Bede Weeps 1993
The inclusion of male/female duets on Jez Lowe albums has been a regular feature in recent years. On the last studio album The Parish Notices there are two notable examples, SOD ALL and the title track, while on the forthcoming studio album we are led to believe that there are more to come, but this tradition began back in 1993 with the release of BEDE WEEPS, when two tracks, Just Like Moses and Greek Lightning, used the duet device to good effect. The former has already been dealt with in our Song of the Month feature, and so we turn to GREEK LIGHTNING, a song who’s popularity has re-surged in recent times, partly because of it’s inclusion on LIVE AT THE DAVY LAMP, and partly because of the version by Bob Fox and Fairport Convention on his recent debut solo album. Both of these versions lose the duet effect however, with lyric changes to accommodate a solo male voice. It was a duet between Jez and Bev Sanders that first breathed life into this song, and the two of them still perform it on the odd rare occasion that they appear on stage together. Perhaps that is the reason why that it has never made the transition into the repertoire of the current line-up of The Bad Pennies.
GREEK LIGHTNING tells the tale of a couple living in grim surroundings in the North of England, and how their dream of flying off to sunnier, warmer climes, and hopefully happier times, is thwarted by their very circumstances. Intrinsic to the song’s make-up however, is a grim humour that pervades the lyrics, which when performed by the old Bad Pennies’ line-up, sometimes gave way to pure slapstick between Bev and Jez. Solo, the humour is inevitably more subtle. The key line of the song is the repeated refrain, the second line of each verse, “Oh but your heart it was easily won”. This is lifted directly from the old Border Ballad, “The Fair Flower of Northumberland”, in which a rich lord’s daughter runs off with a lowly knight. This brings a new slant to Jez’s song, suggesting as it does that the woman in the song has perhaps walked away from a much better life for the love of a man with little or no prospects, but is adamant to the end that “I’ll never leave you”, no matter how bad things get. The coda of the song refers to the “Hot sands of Roker or Whitley Bay”, two somewhat austere seaside towns on the North East coast of England. Jez has been known to change these in concert, to “Redcar and Seaton Carew”, two equally salubrious resorts further south. All of these places were very popular holiday destinations thirty or forty years ago for local families, before the chance of cheap package tours to Greece and Spain lured their custom to more reliable climates.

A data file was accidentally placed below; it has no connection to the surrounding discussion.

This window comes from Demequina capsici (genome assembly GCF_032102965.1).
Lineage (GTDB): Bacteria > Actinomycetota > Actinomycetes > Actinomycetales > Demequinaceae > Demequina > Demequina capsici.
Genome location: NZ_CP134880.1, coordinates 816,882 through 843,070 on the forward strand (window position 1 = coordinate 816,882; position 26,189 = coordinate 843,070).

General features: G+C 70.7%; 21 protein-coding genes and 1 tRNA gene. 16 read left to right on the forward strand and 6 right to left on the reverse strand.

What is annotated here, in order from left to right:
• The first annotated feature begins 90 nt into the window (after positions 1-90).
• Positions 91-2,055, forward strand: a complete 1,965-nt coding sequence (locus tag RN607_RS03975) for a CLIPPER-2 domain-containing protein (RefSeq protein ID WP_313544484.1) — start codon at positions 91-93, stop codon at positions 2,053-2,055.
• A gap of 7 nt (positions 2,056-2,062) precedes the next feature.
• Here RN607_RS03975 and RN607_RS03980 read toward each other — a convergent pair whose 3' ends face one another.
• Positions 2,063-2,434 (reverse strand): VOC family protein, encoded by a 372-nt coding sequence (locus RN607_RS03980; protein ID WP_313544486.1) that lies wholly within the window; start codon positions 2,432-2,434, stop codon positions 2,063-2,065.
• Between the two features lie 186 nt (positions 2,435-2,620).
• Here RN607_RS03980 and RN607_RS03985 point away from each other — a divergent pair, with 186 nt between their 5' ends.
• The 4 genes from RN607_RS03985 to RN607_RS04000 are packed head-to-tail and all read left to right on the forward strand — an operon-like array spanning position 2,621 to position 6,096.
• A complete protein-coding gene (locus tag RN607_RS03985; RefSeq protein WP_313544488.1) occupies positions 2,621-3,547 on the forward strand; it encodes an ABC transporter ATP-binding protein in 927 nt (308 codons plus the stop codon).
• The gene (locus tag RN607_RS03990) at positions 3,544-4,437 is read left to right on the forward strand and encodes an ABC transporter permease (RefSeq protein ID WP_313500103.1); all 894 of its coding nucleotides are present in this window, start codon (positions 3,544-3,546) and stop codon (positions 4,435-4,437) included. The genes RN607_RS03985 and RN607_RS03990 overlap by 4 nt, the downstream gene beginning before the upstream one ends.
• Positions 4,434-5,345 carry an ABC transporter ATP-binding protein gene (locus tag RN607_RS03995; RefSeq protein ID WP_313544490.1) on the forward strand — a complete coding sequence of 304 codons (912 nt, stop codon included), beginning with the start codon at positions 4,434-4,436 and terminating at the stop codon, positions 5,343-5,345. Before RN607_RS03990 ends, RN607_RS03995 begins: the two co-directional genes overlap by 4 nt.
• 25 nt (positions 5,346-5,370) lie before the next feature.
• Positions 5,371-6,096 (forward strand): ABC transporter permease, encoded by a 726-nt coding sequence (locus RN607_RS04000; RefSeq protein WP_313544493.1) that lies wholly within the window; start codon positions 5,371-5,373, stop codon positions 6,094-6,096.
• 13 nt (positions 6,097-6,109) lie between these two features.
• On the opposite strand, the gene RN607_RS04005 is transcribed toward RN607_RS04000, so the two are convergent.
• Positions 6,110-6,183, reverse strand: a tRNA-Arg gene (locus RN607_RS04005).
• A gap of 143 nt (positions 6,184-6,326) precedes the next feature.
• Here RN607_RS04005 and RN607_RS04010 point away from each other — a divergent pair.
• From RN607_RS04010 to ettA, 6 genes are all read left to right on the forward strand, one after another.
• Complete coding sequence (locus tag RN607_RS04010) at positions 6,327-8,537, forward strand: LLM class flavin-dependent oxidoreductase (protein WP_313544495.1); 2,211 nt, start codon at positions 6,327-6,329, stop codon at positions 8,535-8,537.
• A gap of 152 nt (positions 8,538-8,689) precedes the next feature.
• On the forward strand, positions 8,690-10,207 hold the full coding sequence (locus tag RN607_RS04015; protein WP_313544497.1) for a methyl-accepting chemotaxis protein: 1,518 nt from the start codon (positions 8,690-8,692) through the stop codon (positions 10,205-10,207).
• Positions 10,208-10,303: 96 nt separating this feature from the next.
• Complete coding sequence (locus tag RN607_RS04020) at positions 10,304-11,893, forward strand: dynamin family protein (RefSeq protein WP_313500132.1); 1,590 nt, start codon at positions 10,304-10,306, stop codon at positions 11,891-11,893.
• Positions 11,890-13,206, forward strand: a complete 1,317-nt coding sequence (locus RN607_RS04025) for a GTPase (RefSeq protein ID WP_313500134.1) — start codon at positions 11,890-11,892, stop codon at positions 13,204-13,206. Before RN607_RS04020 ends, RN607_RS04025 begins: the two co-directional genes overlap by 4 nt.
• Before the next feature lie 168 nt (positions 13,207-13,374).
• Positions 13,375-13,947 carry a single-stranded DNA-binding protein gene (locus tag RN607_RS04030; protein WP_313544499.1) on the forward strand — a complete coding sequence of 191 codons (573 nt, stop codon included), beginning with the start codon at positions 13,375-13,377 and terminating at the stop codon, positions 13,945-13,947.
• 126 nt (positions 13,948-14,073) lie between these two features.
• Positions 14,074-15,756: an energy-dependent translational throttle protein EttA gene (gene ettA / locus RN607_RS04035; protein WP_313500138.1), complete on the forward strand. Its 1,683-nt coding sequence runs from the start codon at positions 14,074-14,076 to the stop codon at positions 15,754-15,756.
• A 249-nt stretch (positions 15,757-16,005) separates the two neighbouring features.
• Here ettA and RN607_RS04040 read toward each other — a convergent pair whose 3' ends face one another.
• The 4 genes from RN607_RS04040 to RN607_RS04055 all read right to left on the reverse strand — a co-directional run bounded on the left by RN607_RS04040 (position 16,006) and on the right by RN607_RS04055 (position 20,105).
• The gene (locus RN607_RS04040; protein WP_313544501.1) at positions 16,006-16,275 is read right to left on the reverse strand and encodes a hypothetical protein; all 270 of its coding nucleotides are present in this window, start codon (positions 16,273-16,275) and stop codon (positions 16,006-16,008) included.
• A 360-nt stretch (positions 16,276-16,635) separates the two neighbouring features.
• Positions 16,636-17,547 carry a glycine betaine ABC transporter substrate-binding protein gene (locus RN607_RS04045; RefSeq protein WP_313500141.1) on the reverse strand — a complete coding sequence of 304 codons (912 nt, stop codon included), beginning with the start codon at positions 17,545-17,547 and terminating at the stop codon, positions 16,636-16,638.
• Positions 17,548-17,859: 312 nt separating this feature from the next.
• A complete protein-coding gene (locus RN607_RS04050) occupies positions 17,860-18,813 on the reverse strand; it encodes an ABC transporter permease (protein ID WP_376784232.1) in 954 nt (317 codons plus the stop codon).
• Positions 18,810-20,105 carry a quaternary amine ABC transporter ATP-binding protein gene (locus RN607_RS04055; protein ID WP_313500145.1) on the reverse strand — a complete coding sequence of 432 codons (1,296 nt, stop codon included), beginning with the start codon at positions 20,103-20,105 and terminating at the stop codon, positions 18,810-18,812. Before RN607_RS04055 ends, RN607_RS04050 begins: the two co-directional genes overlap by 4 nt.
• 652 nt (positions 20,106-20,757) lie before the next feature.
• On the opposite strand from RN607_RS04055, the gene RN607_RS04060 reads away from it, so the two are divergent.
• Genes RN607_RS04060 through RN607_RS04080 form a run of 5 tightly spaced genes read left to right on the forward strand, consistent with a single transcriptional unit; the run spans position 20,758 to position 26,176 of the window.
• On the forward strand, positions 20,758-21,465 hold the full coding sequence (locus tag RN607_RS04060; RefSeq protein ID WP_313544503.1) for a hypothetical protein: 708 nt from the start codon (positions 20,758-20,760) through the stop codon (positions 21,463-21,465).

The song is almost a “summer” version of the Pogues’ Christmas record “Fairytale of New York”, that was a big hit in the UK in the late 1980’s. Jez’s song was apparently written in 1993, just before recording sessions for BEDE WEEPS started, so inspiration could have come from there, but many of the songs on the album deal with similarly bleak relationship issues, so one can only guess at what suggested the subject matter in this case. The melody and guitar figure is unusual for a Jez Lowe song – the use of a flat-pick rather than finger-style was a first for him, when this song was recorded – and only the inherent humour of the lyric stops it from being almost too bleak to pull in the listener, something the composer must have been aware of at the time. He claims to have had the title itself for many years and was just waiting for an opportunity to use it, so this song looks like another case of Jez bringing together many separate ideas and moulding them into one whole, echoing again his long-standing maxim that “One good idea isn’t necessarily enough to make one good song.” Although GREEK LIGHTNING has never found a solid position in Jez Lowe’s solo repertoire, it is requested by the audience often enough to be a semi-regular addition to his concert programme. The phrase “by popular demand” seems to fit the bill.